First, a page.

John Spaduala: Inventor of the Spatula

John Spaduala, inventor of the spatula, circa 1890.

John Spaduala, inventor of the spatula, circa 1890.

It’s easy to take the spatula for granted. It sits in the kitchen, unassuming, just another tool among the spoons, knives, pots and pans and a wide assortment of varied implements. Few people know much about its history, and even fewer the name of its inventor. But think about it: if there were no spatulas, cooking as we know it would be fundamentally different and many of our favorite dishes wouldn’t even exist! It’s a device we bust out nearly every time we want to cook something, so let’s take a minute to recognize John Spadula, inventor of the spatula.

Early Life

Little is known about Spaduala’s early years. Even his country of origin and year of birth are disputed. Spaduala would alternately claim his parents came to America in the 1860’s from France or Italy, though people who encountered him said he had an ambiguously Eastern European accent, which he never lost even into his later years. Towards the end of his life, he often claimed to have actually been from Poland, but whether or not this was true is the subject of much dispute among historians.

In the late 1880’s, Spaduala was a young man working in New York as a chef’s apprentice. It was during this time that he met his future wife, Ethel, and began developing new kitchen implements in order to cook large amounts of food quickly and efficiently.

The chef he worked under, Hans Krugar, was said to have been a savage man of cruel disposition and quick to anger. On one occasion, when Spaduala had failed to add a sufficient amount of beets to a stew, Krugar slammed his right hand under a heavy pot lid. Spaduala lost entirely the use of his pinky finger, and his middle and ring fingers were broken, healing in a palsied and deformed claw that for the remainder of his life he would attempt to hide in shame. When not in use, he would have his hand in his pocket.

Some credit the injury to his hand with giving John the inspiration for inventing the spatula, since it had been his dominant hand and now its use was severely limited, forcing him to find other methods of cooking things. The quote “Necessity is the mother of invention” is often attributed to Spaduala.

First Inventions

The first known kitchen tool Spaduala came up with was little more than a stick with several rows of nails impaled through it which he would use to scramble dozens of eggs at a time during the breakfast rush. Other early inventions include a mutli-bladed cleaver for finely chopping things and an implement for quickly skinning rats, which Krugar would pass off for other types of meat, depending on the dish.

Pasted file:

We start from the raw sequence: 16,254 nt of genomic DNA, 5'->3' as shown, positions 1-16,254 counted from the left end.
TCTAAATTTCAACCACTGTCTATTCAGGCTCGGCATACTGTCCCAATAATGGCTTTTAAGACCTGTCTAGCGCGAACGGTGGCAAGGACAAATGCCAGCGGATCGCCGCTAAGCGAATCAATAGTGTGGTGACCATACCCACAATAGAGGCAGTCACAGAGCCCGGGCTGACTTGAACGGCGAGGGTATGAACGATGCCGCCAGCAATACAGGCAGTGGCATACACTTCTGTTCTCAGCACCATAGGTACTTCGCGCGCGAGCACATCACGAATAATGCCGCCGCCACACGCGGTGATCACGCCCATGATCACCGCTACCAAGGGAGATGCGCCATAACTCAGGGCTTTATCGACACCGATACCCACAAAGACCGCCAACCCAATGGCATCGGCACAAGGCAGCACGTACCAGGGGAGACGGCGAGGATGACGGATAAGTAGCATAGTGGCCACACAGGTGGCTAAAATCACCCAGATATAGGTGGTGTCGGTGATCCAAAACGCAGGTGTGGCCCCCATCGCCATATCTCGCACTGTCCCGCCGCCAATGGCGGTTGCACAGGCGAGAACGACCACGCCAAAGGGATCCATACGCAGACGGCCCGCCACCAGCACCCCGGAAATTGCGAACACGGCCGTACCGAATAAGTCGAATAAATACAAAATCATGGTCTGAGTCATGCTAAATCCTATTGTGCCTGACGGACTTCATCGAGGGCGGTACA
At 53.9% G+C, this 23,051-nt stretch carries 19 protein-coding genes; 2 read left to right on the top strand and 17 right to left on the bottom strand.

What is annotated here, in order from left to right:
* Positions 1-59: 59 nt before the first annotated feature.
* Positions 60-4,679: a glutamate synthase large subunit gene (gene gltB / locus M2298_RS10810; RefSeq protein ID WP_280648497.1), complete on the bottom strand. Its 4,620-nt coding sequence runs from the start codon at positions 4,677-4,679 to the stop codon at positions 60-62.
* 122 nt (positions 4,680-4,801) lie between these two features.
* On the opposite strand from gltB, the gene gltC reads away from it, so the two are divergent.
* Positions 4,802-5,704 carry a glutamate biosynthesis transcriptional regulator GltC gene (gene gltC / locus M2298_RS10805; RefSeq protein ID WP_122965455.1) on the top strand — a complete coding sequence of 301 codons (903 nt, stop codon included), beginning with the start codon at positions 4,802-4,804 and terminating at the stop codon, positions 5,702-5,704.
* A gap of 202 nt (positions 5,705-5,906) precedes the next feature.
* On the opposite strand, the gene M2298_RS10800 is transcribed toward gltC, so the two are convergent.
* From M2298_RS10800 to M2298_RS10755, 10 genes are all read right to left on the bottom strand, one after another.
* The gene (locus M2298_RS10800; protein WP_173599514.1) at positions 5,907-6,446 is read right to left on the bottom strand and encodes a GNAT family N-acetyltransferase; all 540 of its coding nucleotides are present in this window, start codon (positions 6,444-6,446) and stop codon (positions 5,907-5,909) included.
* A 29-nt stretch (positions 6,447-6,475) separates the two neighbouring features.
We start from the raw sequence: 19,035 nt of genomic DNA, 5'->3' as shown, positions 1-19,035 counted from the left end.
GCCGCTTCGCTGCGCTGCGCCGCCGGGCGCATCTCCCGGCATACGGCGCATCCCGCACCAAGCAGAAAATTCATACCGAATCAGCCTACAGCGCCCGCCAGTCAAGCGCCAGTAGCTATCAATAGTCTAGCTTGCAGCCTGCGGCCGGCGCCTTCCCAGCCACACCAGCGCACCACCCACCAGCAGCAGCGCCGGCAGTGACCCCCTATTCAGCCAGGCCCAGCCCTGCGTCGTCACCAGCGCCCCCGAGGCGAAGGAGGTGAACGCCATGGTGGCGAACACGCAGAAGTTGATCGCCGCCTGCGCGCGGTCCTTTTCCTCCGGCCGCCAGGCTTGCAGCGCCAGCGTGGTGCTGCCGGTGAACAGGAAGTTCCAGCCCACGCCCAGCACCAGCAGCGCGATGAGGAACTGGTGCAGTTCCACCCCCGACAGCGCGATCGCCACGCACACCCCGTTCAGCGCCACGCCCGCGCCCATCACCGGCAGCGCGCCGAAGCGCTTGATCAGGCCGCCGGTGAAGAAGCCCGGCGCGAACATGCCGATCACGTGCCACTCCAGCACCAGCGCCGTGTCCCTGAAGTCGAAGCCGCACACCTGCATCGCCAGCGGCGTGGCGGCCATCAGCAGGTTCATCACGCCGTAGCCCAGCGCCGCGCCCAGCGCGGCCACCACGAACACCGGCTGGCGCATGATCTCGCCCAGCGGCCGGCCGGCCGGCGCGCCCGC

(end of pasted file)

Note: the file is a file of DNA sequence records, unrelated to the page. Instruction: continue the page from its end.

Spaduala kept no records of his early inventions, but historians believe he probably experimented with many different designs for tools, most of which were failures. His forearms were deeply scarred, and most scholars believe this was from years spent trying to develop a utensil that was a fork on one end and a knife on the other.

Invention of the Spatula

Because his crippled hand made it difficult to butter toast in the typical manner, especially when trying to prepare tens or even hundreds of slices, Spaduala had no choice but to improvise. At first he would use the flat of his hand, and later a short board. He later would use a flexible piece of wood that he had sanded very thin and smooth. Eventually he would attach a beef rib as a handle, creating the first known spatula, or “Spaduala tool” as it became known in the restaurant kitchen.

The spaduala tool was the first of his many inventions that became widely adopted in the kitchen where he worked, encouraging Spaduala to further refine his creation. He first replaced the rib bone with a wood handle, improving the grip, and then he replaced the flexible piece of wood with a sheet of flat metal.

Spread Of The Spatula

By this point, word had spread among the kitchen workers of the city about this new device that simplified the cooking of many dishes and made untold more possible. Soon vendors were hawking their homemade spatulas in the streets, promising a new day of cooking simplicity. It was during this time that cookies were invented, since before this it was impossible to remove them from the pan.

In 1887, the first mass-made commercially available spatula was a metal spatula made by the The New York Spatula Company. While it still bore his name, though in a corrupted form, Spaduala received no money from the company, which would become the subject of a legal struggle that would last for years.

Spaduala’s Spatula Lawsuit and Aftermath